Open and Closed
Adam Nayman on World of Glory

“The opening scene of World of Glory is a reconstruction of events during the Second World War and of the total brutality which marked "ethnic cleansings". That term did not exist then, it was called the "final solution", but meant the extermination of Jews, Gypsies, homosexuals and political dissidents. Human beings were put to death by, among other methods, gassing in diesel-driven, closed vans. The gas from the motor was piped into the storage compartment. These vans were the forerunners of the gas chamber.” —Roy Andersson

And there you have it: the opening shot of the 1991 short film World of Glory (available on the Cinema 16: European Short Films disc) as explained by its director, Roy Andersson. In three agonizing minutes, the shot—which is static and meticulously detailed in the manner of Andersson’s subsequent, millennial-anxiety masterpiece Songs from the Second Floor—describes human beings being put to death in a diesel-driven van. We see them huddling together naked before the door is closed by a lumpy little man (he kicks the loading ramp into place when it gets stuck) and the hose attached to the exhaust pipe is inserted into the compartment; we hear their screams grow frantic and then faint as the van drives away towards the back of the frame. It circles in the distance as the assembled witnesses—pale people with no discernable reason for being there—take in the atrocity with blank stares. Cut.

If it’s possible for a sequence be completely ambiguous and completely unambiguous, here it is. On one hand, it plunges us into a nightmare with no exposition, no warm-up, no warning. Who are the people in the truck? Why are they being killed? Why are the people around the truck not helping them? Where are we? When are we? But there’s no question about what we’re looking at. The names and places and whys are irrelevant: this is what genocide—actual, unimagined, twentieth-century genocide—looks like.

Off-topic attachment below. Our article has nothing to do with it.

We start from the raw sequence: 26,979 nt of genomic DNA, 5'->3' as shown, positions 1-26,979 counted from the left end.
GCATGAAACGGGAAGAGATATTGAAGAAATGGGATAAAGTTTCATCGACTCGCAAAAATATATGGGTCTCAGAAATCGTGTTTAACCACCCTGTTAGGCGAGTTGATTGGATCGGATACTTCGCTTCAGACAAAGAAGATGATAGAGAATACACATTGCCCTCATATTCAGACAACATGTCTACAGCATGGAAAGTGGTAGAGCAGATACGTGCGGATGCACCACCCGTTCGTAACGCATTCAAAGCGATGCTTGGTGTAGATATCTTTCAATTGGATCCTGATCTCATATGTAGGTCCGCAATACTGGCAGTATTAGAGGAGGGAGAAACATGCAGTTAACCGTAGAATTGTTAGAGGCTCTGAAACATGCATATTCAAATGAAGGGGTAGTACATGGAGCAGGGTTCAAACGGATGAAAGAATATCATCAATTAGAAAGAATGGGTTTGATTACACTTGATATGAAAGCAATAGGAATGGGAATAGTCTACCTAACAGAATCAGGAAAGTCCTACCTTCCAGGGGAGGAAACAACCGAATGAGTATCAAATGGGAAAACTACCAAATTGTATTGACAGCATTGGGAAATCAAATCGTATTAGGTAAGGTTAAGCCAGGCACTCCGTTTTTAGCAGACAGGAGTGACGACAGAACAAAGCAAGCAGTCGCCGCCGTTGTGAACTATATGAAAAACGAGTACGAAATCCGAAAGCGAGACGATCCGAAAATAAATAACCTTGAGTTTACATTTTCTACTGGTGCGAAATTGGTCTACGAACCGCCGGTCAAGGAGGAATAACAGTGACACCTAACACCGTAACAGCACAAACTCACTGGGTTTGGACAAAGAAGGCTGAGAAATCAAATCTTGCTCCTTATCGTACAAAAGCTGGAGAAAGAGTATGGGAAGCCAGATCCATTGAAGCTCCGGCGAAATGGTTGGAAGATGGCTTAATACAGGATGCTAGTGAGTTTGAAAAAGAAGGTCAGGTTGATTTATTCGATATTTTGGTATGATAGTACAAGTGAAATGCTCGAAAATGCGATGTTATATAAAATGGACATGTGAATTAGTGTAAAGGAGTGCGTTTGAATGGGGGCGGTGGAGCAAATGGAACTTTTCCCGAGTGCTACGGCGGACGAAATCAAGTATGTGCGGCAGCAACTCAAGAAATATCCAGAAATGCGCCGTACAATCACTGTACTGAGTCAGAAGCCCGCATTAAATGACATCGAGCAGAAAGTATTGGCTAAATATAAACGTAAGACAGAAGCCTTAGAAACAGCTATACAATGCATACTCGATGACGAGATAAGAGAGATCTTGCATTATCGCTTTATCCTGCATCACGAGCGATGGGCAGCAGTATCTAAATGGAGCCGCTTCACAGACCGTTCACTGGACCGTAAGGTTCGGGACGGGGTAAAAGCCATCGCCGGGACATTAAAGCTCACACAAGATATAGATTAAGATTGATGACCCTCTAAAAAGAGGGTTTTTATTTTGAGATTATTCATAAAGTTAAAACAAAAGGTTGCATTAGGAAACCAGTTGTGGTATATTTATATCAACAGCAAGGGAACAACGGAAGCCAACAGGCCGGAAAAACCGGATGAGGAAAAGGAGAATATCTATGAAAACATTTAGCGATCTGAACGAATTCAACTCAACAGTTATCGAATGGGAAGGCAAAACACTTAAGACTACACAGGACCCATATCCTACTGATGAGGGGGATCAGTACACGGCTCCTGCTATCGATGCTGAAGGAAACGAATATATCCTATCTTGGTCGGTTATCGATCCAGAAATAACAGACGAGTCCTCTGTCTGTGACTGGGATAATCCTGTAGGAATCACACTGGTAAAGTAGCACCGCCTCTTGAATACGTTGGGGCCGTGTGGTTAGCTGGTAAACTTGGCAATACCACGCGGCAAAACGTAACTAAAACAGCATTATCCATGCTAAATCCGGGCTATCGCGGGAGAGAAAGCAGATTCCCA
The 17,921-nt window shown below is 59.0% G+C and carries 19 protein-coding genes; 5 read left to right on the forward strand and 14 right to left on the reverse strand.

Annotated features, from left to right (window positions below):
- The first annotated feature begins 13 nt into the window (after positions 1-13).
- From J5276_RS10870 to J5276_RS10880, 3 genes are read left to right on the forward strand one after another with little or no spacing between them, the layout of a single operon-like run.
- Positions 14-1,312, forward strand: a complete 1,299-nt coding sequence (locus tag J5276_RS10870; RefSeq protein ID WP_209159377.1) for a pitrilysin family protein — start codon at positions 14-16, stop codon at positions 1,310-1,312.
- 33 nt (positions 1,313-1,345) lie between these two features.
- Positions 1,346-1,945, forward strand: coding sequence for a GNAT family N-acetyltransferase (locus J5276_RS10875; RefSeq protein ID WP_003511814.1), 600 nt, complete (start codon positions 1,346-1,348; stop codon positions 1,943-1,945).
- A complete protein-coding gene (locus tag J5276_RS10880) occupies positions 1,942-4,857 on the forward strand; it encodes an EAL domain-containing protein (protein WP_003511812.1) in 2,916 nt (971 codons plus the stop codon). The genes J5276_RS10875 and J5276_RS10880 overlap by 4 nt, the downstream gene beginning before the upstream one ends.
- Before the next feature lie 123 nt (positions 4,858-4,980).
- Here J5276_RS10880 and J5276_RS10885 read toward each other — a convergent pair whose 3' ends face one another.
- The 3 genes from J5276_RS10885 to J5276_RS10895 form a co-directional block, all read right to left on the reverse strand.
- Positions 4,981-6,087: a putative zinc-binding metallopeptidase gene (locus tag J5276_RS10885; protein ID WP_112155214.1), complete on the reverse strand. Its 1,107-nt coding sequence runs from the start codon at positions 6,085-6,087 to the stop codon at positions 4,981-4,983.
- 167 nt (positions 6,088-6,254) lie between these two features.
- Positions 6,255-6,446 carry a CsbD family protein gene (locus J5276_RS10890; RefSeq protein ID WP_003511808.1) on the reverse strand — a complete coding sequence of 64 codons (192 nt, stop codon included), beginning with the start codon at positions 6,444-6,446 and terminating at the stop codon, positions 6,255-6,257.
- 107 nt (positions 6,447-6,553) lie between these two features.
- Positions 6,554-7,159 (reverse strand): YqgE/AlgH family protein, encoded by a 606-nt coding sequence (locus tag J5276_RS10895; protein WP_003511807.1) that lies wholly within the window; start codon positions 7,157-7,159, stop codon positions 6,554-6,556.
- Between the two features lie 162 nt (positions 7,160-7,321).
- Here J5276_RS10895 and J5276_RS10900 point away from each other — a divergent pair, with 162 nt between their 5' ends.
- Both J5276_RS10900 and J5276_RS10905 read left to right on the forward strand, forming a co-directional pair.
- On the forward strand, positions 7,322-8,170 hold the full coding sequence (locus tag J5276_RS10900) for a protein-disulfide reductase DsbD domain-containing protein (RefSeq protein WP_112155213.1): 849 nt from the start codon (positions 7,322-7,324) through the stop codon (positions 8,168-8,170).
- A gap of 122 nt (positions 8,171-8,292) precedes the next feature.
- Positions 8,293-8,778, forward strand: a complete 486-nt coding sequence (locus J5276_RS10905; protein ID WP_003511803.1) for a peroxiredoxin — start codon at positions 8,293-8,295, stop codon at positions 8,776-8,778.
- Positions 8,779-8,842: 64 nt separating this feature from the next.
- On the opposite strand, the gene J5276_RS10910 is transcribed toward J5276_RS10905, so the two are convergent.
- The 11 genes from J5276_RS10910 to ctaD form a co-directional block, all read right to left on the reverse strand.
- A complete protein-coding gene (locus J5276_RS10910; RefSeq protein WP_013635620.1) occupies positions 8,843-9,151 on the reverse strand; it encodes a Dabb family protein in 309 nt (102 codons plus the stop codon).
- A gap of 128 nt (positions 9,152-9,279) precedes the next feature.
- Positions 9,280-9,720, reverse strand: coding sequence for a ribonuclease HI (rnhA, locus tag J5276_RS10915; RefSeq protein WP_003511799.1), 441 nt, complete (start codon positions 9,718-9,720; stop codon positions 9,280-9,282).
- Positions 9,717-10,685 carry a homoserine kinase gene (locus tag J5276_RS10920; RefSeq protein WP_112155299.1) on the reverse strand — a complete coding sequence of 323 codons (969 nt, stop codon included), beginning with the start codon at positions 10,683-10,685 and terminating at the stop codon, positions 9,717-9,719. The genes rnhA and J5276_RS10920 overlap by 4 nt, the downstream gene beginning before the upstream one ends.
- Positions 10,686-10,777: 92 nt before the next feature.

I have cried and cried out at many films in my life, but I have never again made a sound like the one that escaped my lips during World of Glory. Something between an incredulous chuckle (“I can’t believe he’s doing this”) and a barely swallowed eruption that could have been a sob or a dry heave. I can’t recall if my viewing partner (a fellow Reverse Shot writer) had a comparably visceral reaction, but I do know that when the film ended about ten minutes later we sat together in a daze. If World of Glory were only three minutes long, it might qualify as the most shattering thing I’ve ever seen. The scenes that follow its jaw-dropping opening are perfectly realized pitch-black vignettes that feel very much like a dry run for Songs from the Second Floor, but they are, despite their shades-of-grey palette and studied bleakness, far easier to take than what preceded them.

World of Glory locates a society—ostensibly the director’s native Sweden, but easy interchangeable with any modern European country—so paralyzed by ennui, anxiety, and desperation that its inhabitants are apparitions. The main character is a thin, pasty man who takes us on a guided tour of his life—his loveless marriage, his stultifying job, his pathetic day-to-day activities. It was not until the second time I saw the film that I realized that this character had been present in the first shot: dead center of the frame, turning away from the proceedings every so often to fix us with his gaze. His meek, self-effacing misery in the later scenes thus comes into sharper relief: a person who does not act to avert tragedy endures beneath its weight.

Andersson has spoken about why the opening sequence, which so obviously references the Holocaust, makes no attempt at period design. “In the first two years of my life,” he wrote in 1997, “millions of people were gassed to death in the most bestial manner, in a neighboring country with literacy and traditions that very much resembled our own. This has always pursued me and does still. I should like to say that I am shamed by these crimes, on behalf of humanity." This is a grand statement, but the brief and enormous film to which it is attached lives up to it. “Not in my name” is a familiar refrain in an agitprop culture. World of Glory is the only film that I wish that I’d been brave and brilliant and aware enough to make myself.